From directing traffic to shutting down drug labs to responding when violence erupts, police officers dedicate their lives to making their communities safe. They know their profession carries danger, they do it anyway and put their own lives at risk for the community. We believe it is our duty as a Panama City accident law firm and as community members with a voice to pay tribute to and remember officers who pay the ultimate price. This post remembers two fallen officers and discusses an important law that, although it wouldn't have helped the first officer remembered, helps protect law enforcement officers and civilians throughout Florida - the so-called move over law.
Over the weekend, motorcycle enthusiasts in town for the Autumn Thunder Beach Rally held a special rider in memory of Panama City Beach Officer Kevin Kight who was killed on the job during Spring Break 2005. As a tribute page from the Department notes, Kight began his law enforcement career in 1995 and began serving Panama City Beach upon relocating his family here in 1998. On March 27, 2005, Sgt. Kight was shot and killed during a traffic stop on a busy street filled with spring break revelers. Participants in this year's memorial ride spoke to WJHG about keeping Kight's memory alive while also supporting local law enforcement. The ride also raises money for families in need via Bay County's Cops and Kids Program.
While it may not have saved Sgt. Kight's life, the so-called "move over law" has protected many other officers (and civilians) from death or serious injury. Florida law recognizes that there is a danger that a vehicle will collide with a prior accident or other roadside law enforcement effort. Pursuant to Florida Statutes Section 316.126(1)(b), when an emergency vehicle is stopped on the side of a multilane road with flashing or another visual signal displayed, other drivers travelling in the same direction must move out of the lane closest to the official vehicle unless otherwise directed.
If this cannot be done safely or when on a two-lane road, the driver must slow to 20mph below the speed limit (or to 5mph for speed limits at or below 25mph). Florida's version of the "move over law" also applies to working sanitation and utility service vehicles as well as wreckers displaying flashing or rotating lights.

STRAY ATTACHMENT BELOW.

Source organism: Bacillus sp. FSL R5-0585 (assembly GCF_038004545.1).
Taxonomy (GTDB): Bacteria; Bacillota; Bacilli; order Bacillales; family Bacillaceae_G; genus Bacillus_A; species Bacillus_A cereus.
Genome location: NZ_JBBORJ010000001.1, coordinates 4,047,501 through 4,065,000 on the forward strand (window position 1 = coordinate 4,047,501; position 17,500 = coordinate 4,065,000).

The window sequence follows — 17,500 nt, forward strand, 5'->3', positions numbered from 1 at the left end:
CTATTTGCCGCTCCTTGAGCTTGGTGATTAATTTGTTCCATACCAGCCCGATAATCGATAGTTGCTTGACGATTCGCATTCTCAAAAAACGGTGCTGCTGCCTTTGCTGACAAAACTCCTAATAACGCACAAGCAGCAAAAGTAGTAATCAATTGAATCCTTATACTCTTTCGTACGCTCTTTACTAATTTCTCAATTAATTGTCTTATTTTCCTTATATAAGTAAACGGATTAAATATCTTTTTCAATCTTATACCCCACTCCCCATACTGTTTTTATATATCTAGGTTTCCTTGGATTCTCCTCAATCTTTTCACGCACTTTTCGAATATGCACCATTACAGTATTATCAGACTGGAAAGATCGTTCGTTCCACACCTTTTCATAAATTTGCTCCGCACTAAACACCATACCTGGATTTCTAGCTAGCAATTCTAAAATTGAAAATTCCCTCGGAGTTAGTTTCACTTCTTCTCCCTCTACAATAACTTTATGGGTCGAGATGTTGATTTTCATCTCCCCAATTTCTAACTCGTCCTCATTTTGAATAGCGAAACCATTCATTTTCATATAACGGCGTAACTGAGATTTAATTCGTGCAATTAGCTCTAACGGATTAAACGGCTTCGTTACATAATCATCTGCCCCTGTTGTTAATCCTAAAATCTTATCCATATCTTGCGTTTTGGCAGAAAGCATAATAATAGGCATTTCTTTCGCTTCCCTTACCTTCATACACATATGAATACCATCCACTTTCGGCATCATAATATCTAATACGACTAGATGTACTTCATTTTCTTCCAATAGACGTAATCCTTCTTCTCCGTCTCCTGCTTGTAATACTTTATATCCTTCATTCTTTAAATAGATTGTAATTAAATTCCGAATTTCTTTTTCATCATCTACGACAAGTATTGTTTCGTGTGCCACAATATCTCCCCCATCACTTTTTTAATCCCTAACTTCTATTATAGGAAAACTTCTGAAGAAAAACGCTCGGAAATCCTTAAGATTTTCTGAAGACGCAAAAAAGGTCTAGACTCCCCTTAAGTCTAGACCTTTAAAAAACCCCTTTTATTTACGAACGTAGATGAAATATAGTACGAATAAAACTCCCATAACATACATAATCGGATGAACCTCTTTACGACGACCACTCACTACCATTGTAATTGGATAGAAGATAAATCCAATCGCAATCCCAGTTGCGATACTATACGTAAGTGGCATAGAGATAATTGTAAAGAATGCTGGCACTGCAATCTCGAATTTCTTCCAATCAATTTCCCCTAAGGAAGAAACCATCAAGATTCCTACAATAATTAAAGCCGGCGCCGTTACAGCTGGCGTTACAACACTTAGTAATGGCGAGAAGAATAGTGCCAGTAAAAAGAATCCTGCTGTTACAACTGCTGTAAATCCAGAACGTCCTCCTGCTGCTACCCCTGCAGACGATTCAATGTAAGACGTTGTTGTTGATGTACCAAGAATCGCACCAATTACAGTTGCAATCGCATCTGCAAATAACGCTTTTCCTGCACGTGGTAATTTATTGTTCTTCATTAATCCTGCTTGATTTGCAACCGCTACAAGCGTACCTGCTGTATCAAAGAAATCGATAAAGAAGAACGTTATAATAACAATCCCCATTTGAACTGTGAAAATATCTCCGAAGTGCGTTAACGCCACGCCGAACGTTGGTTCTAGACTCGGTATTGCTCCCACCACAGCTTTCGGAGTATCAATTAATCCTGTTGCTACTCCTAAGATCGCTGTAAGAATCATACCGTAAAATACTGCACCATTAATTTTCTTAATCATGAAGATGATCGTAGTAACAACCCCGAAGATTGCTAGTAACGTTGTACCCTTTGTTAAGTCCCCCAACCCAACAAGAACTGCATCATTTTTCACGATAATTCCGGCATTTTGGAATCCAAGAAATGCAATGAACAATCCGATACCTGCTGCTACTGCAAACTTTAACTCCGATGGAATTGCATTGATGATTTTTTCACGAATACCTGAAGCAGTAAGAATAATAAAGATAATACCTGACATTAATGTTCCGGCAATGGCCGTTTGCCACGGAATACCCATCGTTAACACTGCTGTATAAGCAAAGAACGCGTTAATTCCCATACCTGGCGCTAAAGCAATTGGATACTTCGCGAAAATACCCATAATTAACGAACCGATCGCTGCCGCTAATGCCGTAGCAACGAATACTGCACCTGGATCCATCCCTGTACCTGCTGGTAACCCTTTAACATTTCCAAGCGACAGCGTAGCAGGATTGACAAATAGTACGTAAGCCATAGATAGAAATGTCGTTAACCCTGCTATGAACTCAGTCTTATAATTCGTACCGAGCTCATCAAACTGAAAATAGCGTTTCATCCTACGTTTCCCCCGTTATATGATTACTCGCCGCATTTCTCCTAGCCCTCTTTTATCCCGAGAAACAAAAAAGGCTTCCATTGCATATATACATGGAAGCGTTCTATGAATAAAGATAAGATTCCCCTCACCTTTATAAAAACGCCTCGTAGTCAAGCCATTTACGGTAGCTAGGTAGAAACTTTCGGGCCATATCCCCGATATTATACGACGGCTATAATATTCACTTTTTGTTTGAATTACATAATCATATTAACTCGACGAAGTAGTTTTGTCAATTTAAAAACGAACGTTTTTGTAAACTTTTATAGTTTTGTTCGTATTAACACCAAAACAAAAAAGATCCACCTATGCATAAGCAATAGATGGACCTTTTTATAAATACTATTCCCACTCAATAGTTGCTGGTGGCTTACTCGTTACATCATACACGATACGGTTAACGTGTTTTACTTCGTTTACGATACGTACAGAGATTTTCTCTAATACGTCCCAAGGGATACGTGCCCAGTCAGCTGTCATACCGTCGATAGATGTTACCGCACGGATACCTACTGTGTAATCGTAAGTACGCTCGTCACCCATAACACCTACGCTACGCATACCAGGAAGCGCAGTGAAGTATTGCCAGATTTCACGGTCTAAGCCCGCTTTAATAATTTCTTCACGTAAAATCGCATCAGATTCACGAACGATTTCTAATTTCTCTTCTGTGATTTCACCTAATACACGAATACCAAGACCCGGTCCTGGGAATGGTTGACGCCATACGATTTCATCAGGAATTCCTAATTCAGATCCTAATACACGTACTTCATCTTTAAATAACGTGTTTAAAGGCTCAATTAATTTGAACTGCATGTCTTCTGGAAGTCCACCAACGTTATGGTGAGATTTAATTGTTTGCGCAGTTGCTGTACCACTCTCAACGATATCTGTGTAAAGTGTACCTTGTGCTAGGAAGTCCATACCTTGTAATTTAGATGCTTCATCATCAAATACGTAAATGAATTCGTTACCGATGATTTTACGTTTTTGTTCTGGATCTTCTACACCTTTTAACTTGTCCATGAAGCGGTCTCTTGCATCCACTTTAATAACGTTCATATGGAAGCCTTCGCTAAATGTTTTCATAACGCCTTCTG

Violations of the law have claimed the lives of other brave officers, including Florida Highway Patrol Trooper Chelsea Richard. In May, Richard was speaking with a tow truck driver at a collision site along I-75 when another crash claimed her life and the lives of two civilians.
"Move Over, America," is a cooperative effort involving safety and law enforcement groups. Although the website suggests 49 states have some form of move over law, it now appears to be all 50 (see MoveOverLaws.com). The organization reports that more than 150 law enforcement officers died between 1999 and 2010 after being struck by vehicles along the nation's highways. One such officer to whom tribute is paid on the webpage is Deputy Sheriff Ryan Christopher Seguin who was hit and killed while making a traffic stop on February 15, 2006 along I-595 in Broward County.
Emergency responders are not the only ones protected by move over laws. Both civilians involved in the first crash as well as those passing by are at risk from a subsequent collision. These accidents often involve complex factual and legal issues. An injured person may have claims against the driver at fault in one or both collisions and the defendants may point fingers at each other. Without experienced legal representation, arguments between multiple defendants can actually leave plaintiffs without recourse.
Attorney Wes Pittman understands the complexity of cases with multiple defendants, including where a second collision follows a prior crash. If you have been hurt or lost a loved one in a multiple-event crash in Panama City or the surrounding region, call our Northwest Florida injury law firm. We can help you recover much-needed and much-deserved monetary compensation to help you pay bills, cope with lost wages, plan for future costs, and compensate you for the physical and emotional consequences of your injury and/or loss.